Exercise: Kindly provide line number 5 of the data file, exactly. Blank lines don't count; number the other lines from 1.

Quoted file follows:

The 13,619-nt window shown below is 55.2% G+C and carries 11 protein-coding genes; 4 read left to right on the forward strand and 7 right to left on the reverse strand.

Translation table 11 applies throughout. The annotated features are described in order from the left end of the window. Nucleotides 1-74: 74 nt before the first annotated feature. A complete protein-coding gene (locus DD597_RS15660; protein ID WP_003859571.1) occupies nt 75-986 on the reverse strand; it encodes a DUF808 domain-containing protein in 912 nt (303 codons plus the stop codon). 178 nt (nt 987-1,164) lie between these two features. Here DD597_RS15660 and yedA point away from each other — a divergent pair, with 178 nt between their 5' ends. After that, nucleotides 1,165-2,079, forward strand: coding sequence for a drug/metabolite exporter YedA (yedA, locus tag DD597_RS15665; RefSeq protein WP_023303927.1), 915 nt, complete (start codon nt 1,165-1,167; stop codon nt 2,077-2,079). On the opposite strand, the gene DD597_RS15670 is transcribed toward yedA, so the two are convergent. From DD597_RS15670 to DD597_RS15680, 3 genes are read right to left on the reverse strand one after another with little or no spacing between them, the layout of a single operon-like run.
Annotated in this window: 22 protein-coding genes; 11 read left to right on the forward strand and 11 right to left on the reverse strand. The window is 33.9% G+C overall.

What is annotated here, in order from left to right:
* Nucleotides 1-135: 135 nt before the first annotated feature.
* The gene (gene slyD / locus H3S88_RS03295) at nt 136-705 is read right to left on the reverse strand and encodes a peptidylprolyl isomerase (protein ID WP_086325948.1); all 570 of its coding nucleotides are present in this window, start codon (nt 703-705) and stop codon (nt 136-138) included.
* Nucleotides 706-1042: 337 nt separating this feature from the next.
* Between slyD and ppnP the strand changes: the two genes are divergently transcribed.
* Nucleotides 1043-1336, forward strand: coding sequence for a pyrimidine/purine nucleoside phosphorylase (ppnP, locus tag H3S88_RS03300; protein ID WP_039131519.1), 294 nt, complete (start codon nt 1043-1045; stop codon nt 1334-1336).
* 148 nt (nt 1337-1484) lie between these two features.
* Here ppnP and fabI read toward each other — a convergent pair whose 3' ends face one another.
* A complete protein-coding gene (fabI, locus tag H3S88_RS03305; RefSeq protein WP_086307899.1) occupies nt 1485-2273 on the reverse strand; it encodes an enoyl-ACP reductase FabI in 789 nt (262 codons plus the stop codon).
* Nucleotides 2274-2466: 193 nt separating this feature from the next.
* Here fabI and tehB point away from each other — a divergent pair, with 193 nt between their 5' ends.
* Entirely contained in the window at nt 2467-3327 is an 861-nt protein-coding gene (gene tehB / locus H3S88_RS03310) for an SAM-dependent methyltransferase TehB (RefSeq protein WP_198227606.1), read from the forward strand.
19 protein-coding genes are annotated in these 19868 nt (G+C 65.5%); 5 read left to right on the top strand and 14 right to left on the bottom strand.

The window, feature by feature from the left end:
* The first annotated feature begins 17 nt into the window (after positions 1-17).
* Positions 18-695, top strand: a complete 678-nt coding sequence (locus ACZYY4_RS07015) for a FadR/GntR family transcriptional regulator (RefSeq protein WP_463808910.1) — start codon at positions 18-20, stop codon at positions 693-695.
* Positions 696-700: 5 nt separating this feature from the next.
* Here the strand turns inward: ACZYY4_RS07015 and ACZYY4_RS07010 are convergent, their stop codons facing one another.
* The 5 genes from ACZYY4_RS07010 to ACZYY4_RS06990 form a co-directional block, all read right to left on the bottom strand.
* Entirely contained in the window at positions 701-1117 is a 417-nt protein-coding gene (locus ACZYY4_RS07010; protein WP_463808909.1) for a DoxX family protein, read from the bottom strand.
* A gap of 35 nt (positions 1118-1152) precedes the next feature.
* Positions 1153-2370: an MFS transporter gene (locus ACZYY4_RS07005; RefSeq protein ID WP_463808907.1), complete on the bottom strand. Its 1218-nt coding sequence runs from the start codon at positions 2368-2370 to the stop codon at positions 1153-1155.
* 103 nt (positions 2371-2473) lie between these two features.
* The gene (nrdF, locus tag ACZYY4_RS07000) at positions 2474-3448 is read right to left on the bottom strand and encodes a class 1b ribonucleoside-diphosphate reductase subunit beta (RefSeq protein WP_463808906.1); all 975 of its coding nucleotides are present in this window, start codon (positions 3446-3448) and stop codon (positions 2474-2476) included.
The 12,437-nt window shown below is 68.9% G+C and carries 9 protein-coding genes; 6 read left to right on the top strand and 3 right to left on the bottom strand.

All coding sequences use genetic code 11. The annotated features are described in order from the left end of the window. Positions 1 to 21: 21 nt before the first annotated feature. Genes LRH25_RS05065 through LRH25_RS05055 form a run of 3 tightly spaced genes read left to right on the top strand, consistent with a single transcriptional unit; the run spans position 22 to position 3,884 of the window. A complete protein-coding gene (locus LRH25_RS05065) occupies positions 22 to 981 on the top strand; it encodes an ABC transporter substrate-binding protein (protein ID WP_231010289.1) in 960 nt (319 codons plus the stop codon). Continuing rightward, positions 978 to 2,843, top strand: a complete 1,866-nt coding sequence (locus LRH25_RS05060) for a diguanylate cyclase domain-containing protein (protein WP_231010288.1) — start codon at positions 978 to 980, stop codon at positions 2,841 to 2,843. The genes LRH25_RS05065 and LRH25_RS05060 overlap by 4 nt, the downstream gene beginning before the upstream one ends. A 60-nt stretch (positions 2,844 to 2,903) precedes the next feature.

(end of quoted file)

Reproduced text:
* Nucleotides 1-135: 135 nt before the first annotated feature.